Introductory Note:

Christian community is like the Christian’s sanctification. It is a gift of God which we cannot claim. —Dietrich Bonhoeffer, Life Together

One of the sweetest blessings of blessing comes within community life. As we serve and love our brothers and sisters in Christ, we are blessed twofold in return. Bonhoeffer continues in the passage quoted above to say, “The more thankfully we daily receive what is given to us, the more surely and steadily will fellowship increase and grow from day to day as God pleases.”

Every August, the Renovaré Institute begins a new cohort of students from all over North America and overseas that is based in a new host city. Every autumn, when we gather for the first week-long residency, we witness a miracle no less miraculous for its consistent appearance: out of this varied group from all walks of life, strangers until but a moment before, we watch a community form. Through the next two years, we share prayers and tears and laughter as we journey together toward God’s highest hopes for us. After graduation, life-long friendships remain.

James Bryan Smith captured a bit of what we experience with each new cohort in this short excerpt below from the Good and Beautiful God—a book that we read through in the first course of the Renovaré Institute. Our Seattle cohort will begin in August. Won’t you consider joining us?

Renovaré Team

Excerpt from The Good and Beautiful God

The Holy Spirit and community. 

The Holy Spirit is like a symphony conductor, orchestrating our communal life of prayer and worship and praise. But unlike a human conductor, the Holy Spirit endows each of us with gifts and graces that are meant to be used for the benefit of others (see 1 Corinthians 12). When we hear a sermon that touches our hearts, the Spirit is at work not only in inspiring the preacher but in softening our hearts and opening our ears.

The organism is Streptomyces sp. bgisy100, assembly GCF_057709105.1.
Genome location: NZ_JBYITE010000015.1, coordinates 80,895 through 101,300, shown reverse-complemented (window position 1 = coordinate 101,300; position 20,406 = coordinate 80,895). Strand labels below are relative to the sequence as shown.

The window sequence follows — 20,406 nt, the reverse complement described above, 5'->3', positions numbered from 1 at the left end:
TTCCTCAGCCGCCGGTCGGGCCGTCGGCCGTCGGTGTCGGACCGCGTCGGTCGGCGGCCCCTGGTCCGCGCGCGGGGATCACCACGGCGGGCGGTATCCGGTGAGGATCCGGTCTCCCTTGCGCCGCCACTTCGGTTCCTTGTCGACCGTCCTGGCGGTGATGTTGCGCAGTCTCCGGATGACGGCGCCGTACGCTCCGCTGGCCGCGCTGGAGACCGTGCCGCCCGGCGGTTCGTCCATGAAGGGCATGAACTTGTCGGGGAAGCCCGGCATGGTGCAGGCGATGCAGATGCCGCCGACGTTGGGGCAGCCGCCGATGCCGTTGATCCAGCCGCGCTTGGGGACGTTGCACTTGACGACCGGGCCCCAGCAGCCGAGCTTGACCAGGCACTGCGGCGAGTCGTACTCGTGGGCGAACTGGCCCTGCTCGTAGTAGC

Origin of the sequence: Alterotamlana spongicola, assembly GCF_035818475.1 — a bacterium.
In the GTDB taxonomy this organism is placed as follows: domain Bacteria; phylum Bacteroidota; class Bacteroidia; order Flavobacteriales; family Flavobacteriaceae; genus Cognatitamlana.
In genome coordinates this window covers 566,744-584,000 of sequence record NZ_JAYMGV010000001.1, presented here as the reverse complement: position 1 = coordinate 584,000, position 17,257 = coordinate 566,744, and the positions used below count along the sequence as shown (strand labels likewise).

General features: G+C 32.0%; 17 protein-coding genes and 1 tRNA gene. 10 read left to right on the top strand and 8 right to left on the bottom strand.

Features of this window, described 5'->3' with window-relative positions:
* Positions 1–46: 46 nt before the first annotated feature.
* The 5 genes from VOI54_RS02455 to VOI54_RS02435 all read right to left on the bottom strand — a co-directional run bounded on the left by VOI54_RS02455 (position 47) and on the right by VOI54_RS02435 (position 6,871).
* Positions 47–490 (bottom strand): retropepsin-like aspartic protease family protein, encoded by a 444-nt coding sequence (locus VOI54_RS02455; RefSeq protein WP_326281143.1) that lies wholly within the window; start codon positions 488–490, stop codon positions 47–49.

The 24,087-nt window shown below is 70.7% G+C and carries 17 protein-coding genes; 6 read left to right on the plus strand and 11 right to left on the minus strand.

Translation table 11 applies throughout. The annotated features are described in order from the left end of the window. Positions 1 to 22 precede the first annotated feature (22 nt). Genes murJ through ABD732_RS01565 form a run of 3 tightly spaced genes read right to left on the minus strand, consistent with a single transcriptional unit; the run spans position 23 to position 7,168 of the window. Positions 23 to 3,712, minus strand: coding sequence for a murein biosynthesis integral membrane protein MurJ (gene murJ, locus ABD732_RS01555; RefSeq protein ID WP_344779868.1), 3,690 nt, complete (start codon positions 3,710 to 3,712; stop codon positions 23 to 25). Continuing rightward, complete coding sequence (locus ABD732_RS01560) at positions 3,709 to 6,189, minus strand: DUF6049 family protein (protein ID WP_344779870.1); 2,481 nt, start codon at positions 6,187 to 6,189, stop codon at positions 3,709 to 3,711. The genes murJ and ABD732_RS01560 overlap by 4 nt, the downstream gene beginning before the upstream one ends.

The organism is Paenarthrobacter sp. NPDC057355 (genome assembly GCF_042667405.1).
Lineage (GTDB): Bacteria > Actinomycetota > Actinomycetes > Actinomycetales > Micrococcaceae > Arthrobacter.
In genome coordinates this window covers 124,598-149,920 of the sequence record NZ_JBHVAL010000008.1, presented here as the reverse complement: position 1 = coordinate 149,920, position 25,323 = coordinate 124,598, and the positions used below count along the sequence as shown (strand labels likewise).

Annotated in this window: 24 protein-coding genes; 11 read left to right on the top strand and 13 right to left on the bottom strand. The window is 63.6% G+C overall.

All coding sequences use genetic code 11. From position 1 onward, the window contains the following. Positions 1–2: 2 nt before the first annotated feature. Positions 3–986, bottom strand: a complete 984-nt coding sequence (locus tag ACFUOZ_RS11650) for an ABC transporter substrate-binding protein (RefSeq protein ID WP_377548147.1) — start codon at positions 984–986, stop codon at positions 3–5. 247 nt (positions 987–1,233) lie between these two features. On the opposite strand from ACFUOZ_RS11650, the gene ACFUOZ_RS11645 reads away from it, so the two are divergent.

In the book of Acts we see the Holy Spirit in every story as the early Christian community learns how to live together and participate in the ministry of Jesus. One of my favorite stories is about how the Spirit prompted the community to commission Barnabas and Saul (Paul) to go on a mission: While they were worshiping the Lord and fasting, the Holy Spirit said, Set apart for me Barnabas and Saul for the work to which I have called them.’ Then after fasting and praying they laid their hands on them and sent them off” (Acts 13:2 – 3). Notice the context: they were together (community) worshiping and fasting (engaging in spiritual disciplines) when the Spirit spoke to them. The Spirit could have spoken directly to any one of them, but instead chose to speak to the community. Then they laid hands on Barnabas and Paul and sent them off. 

When we gather together in Christian fellowship, the Holy Spirit is once again at work, often imperceptibly, with the single intention of leading us to a deeper love of Jesus and the Father. I was leading one group through this material, I felt prompted to stop and use the last fifteen minutes of our hour together simply to pray with one another in small groups of three. I encouraged the people to share a bit about what they would like prayer for and then spend a few minutes praying for those specific needs. Within only a few minutes I looked around and heard people sobbing. We had been together for about fifteen weeks, but it was only when we opened ourselves up to one another and let the Spirit lead us that real community began to occur.

Excerpted from The Good and Beautiful God (Formatio-InterVarsity Press, 2009).